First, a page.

Viera Wetlands (Ritch Grissom Memorial Wetlands)
Wetland Berm Access Closed to Vehicle Traffic
The wetlands are are open to enjoy but the berm is still closed to vehicle traffic. We are aware of the publics concerns in this matter and we are assessing future changes.
Located between the Moccasin Island Tract of the River Lakes Conservation Area and the Brevard Zoo, the Viera Wetlands are popular among birders, photographers, and eco-tourists. The constructed treatment wetland system belongs to Brevard County Utility Services, and consists of the larger Ritch Grissom Memorial Wetlands at Viera and nearby Storage Ponds.
The Ritch Grissom Memorial Wetlands are open 7:00 AM to 7:00 PM. The main Hotline will have current access information recorded: (321) 255-4488
The Viera Wetlands are located approximately two miles west of a traffic circle at the Wickham Road and Lake Andrew Drive intersection.
Visitors traveling on I-95 should take exit 191 and head west, continuing straight through the traffic circle, for approximately 2.5 miles.
To reach the Ritch Grissom Memorial Wetlands, continue on Charlie Corbeil Way to the main entrance, bypassing the restricted access gates to the treatment facility.
For Your Safety
- Never leave children unattended.
- Do not feed or approach alligators or other wildlife.
- Stay well back from the shoreline: No swimming or wading.
- Hunting and fishing are not allowed.
- Pets must remain attended and on leashes at all times.
- Do not drive on the turf. Stay on designated roadways.
Any event that might require overflow parking outside of designated areas, or may impact routine public access, could require a Special Event Permit. Requests for such events are subject to prior review by the site's Environmental Coordinator on a case-by-case basis, and approval for such is further subject to the availability of County staff on the requested date(s) in order to address the County’s site security and public-safety concerns.
Viera Voice News VideoCome take a tour with Florida Master Naturalist Charlie Corbeil as he captures beautiful wildlife at the Viera Wetlands.
The Board of County Commissioners designated the South Central Regional Water Reclamation Facility's constructed treatment wetlands as the Ritch Grissom Memorial Wetlands at Viera in December, 2007, in memory of Ritch Grissom, a longtime employee of Brevard County who worked at the adjacent treatment facility.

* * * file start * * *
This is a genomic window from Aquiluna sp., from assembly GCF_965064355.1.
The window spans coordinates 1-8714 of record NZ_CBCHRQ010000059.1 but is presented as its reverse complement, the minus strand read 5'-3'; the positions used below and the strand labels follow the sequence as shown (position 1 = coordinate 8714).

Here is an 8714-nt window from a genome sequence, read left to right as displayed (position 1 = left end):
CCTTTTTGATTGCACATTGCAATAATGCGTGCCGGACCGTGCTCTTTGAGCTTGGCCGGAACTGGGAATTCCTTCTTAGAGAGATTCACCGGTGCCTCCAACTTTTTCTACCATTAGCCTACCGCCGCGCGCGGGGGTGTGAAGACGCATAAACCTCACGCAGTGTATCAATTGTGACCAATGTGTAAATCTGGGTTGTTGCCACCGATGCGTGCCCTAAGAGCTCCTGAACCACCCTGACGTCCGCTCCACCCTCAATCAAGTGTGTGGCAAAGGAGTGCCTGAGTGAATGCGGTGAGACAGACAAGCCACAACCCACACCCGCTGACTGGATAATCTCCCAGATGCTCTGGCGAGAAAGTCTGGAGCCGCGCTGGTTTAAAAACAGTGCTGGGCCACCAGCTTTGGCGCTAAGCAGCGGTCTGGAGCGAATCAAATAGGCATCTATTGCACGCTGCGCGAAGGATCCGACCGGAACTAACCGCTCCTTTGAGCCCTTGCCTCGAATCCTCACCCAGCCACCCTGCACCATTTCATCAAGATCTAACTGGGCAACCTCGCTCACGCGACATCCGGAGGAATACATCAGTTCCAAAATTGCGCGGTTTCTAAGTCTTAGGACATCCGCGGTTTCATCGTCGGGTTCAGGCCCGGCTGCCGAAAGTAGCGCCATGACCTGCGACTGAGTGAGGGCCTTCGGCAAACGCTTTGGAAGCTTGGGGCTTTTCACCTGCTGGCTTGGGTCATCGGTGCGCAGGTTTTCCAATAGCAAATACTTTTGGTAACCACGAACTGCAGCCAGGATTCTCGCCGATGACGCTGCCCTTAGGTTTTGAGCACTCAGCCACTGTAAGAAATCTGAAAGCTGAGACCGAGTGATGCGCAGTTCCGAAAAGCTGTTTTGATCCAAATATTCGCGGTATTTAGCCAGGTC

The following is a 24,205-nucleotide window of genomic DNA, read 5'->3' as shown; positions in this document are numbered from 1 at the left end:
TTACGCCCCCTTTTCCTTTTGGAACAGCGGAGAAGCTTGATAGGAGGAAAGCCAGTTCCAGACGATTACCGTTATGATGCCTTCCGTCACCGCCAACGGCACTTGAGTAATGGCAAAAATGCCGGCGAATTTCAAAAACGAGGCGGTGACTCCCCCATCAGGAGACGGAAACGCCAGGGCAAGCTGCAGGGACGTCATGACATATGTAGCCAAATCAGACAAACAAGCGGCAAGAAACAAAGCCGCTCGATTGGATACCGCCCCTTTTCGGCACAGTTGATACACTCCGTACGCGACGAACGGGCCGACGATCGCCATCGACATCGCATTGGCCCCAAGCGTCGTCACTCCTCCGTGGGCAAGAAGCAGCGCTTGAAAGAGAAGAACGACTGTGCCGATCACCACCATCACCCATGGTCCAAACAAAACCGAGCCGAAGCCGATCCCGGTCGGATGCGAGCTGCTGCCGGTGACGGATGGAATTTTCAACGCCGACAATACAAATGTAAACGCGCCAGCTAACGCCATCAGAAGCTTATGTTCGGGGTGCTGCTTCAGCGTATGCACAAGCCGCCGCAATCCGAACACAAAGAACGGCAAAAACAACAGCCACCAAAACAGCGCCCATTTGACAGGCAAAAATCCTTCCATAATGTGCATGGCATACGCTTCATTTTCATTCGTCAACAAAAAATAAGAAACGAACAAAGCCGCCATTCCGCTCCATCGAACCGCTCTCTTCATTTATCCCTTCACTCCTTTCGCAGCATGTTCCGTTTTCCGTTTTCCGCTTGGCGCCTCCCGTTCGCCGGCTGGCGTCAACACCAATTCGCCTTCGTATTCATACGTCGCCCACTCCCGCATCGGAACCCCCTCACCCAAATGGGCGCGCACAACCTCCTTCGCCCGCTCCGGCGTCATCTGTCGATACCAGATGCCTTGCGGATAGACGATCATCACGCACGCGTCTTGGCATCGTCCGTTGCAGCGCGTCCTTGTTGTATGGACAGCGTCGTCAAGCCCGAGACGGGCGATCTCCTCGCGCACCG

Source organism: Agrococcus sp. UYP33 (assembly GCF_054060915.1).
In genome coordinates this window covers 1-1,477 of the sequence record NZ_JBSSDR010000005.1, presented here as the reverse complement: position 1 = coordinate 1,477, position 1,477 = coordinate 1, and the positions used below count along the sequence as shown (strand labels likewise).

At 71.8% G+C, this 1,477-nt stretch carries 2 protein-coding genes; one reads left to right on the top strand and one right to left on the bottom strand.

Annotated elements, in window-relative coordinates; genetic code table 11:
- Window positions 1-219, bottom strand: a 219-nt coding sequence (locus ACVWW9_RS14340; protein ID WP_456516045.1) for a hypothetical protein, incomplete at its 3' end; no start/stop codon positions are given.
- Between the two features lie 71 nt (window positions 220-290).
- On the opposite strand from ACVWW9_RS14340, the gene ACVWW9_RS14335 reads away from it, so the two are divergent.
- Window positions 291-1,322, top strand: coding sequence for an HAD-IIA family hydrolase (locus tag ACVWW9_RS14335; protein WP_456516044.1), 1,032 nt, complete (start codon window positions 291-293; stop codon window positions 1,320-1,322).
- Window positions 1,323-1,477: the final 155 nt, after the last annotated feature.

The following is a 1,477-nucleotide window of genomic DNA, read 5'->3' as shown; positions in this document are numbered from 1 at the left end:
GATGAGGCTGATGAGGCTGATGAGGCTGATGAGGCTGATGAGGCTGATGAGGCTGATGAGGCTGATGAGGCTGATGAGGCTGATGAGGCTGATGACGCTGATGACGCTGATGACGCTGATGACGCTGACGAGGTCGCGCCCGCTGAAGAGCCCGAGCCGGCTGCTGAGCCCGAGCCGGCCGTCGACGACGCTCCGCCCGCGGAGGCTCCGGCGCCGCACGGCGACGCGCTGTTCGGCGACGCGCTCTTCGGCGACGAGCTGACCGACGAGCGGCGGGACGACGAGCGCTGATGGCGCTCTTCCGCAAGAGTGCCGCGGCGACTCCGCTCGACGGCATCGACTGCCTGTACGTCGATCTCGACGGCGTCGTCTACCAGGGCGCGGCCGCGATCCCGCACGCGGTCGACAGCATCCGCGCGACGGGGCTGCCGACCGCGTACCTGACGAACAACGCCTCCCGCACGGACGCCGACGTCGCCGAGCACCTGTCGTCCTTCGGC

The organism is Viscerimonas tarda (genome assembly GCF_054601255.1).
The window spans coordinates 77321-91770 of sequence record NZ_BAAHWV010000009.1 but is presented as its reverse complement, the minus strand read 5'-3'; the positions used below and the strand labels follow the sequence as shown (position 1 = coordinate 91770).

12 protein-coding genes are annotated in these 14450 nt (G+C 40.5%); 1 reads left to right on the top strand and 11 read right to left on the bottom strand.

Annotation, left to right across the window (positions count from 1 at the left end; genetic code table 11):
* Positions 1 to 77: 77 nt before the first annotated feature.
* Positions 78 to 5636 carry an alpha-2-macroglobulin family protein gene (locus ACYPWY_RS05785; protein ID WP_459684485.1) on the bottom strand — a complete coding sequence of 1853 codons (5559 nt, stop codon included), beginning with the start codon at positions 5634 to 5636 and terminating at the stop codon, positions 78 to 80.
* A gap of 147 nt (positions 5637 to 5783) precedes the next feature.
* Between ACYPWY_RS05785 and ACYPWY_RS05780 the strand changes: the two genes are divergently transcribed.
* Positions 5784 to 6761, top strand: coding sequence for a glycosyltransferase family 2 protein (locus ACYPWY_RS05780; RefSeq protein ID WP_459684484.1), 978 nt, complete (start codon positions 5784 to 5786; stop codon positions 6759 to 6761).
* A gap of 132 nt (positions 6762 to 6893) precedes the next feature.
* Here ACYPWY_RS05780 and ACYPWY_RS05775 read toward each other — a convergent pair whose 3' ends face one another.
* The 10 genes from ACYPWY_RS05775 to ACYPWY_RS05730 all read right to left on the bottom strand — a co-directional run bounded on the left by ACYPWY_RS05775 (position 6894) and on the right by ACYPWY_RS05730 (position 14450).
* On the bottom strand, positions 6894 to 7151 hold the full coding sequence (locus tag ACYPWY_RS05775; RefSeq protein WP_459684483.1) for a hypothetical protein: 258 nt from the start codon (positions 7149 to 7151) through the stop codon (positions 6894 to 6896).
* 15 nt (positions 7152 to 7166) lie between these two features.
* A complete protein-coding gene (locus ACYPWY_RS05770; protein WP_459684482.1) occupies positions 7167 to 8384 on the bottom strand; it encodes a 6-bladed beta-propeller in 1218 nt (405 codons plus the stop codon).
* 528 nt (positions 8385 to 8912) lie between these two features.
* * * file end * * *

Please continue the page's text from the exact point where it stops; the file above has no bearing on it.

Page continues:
In 2008, the Ritch Grissom Memorial Wetlands were included in the East Section of the Great Florida Birding Trail.
In 2014, the access road leading to the entrance of the Ritch Grissom Memorial Wetlands was named in honor of the late Charlie Corbeil, long-time volunteer at the site.
Approximately 210,000 visitors/year pass through the main entrance to the constructed treatment wetland system, many drawn by the site's breathtaking views and stunning abundance of wildlife.
The treatment wetlands are an integral component of Brevard County's water reuse system. Providing increased water quality and savings over traditional water treatment methods, the constructed wetland system polishes reclaimed water for irrigation or overflow into the adjacent Four-mile Canal.
The treatment wetlands consist of 200 acres divided into four cells of approximately 35 acres each, plus a central lake. The cells were designed to maintain differing depths of water, reflecting diverse wetland conditions.
A special mitigation littoral zone along the lake's shoreline is carefully monitored to assess wetland health and wildlife utilization. While functioning as a healthy, productive, and effective polishing system for water reuse, the wetlands further provide for a biologically diverse ecosystem — affording visitors a wonderful, close-up opportunity to view Brevard County's native wildlife and vegetation.
Viera Wetlands Wildflowers
In November 2006, Brevard County Natural Resource Management Department was awarded an $11,004.00 educational grant by the Florida Wildflower Foundation, Inc. to demonstrate the use of wildflowers along the banks of lakes, ponds, and similar freshwater settings. The funds were provided through the sale of Florida Wildflower License Plates, featuring the state wildflower, the coreopsis.
The wetlands were selected as the site for this project due to their unique setting and popularity as a birding and eco-tourism destination. The entire wetlands central lake perimeter, approximately one mile of shoreline, was seeded with Florida wildflower species.
A covered gazebo surrounded by a butterfly garden and demonstration rain barrel system were funded through the grant, and overlook the central lake.